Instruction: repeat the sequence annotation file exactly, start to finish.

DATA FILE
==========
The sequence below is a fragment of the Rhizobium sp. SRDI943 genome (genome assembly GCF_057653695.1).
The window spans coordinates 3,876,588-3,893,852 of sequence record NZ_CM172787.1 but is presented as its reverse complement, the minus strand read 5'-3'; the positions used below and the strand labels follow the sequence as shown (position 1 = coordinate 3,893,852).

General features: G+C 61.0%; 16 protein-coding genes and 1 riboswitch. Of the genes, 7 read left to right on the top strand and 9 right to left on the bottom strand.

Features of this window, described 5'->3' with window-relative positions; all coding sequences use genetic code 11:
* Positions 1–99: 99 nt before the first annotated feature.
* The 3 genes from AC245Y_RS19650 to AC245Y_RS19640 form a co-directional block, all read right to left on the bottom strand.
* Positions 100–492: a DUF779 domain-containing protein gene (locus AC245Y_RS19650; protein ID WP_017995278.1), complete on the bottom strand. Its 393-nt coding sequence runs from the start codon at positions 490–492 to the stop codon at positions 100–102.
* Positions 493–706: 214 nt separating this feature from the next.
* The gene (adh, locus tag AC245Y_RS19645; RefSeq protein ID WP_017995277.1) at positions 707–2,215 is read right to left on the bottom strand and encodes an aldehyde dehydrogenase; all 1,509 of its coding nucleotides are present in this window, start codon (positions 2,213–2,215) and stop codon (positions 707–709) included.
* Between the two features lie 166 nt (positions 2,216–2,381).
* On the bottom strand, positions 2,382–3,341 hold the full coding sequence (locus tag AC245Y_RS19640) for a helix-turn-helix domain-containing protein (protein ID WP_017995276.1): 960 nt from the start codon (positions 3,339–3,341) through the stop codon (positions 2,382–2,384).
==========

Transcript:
The sequence below is a fragment of the Rhizobium sp. SRDI943 genome (genome assembly GCF_057653695.1).
The window spans coordinates 3,876,588-3,893,852 of sequence record NZ_CM172787.1 but is presented as its reverse complement, the minus strand read 5'-3'; the positions used below and the strand labels follow the sequence as shown (position 1 = coordinate 3,893,852).

General features: G+C 61.0%; 16 protein-coding genes and 1 riboswitch. Of the genes, 7 read left to right on the top strand and 9 right to left on the bottom strand.

Features of this window, described 5'->3' with window-relative positions; all coding sequences use genetic code 11:
* Positions 1–99: 99 nt before the first annotated feature.
* The 3 genes from AC245Y_RS19650 to AC245Y_RS19640 form a co-directional block, all read right to left on the bottom strand.
* Positions 100–492: a DUF779 domain-containing protein gene (locus AC245Y_RS19650; protein ID WP_017995278.1), complete on the bottom strand. Its 393-nt coding sequence runs from the start codon at positions 490–492 to the stop codon at positions 100–102.
* Positions 493–706: 214 nt separating this feature from the next.
* The gene (adh, locus tag AC245Y_RS19645; RefSeq protein ID WP_017995277.1) at positions 707–2,215 is read right to left on the bottom strand and encodes an aldehyde dehydrogenase; all 1,509 of its coding nucleotides are present in this window, start codon (positions 2,213–2,215) and stop codon (positions 707–709) included.
* Between the two features lie 166 nt (positions 2,216–2,381).
* On the bottom strand, positions 2,382–3,341 hold the full coding sequence (locus tag AC245Y_RS19640) for a helix-turn-helix domain-containing protein (protein ID WP_017995276.1): 960 nt from the start codon (positions 3,339–3,341) through the stop codon (positions 2,382–2,384).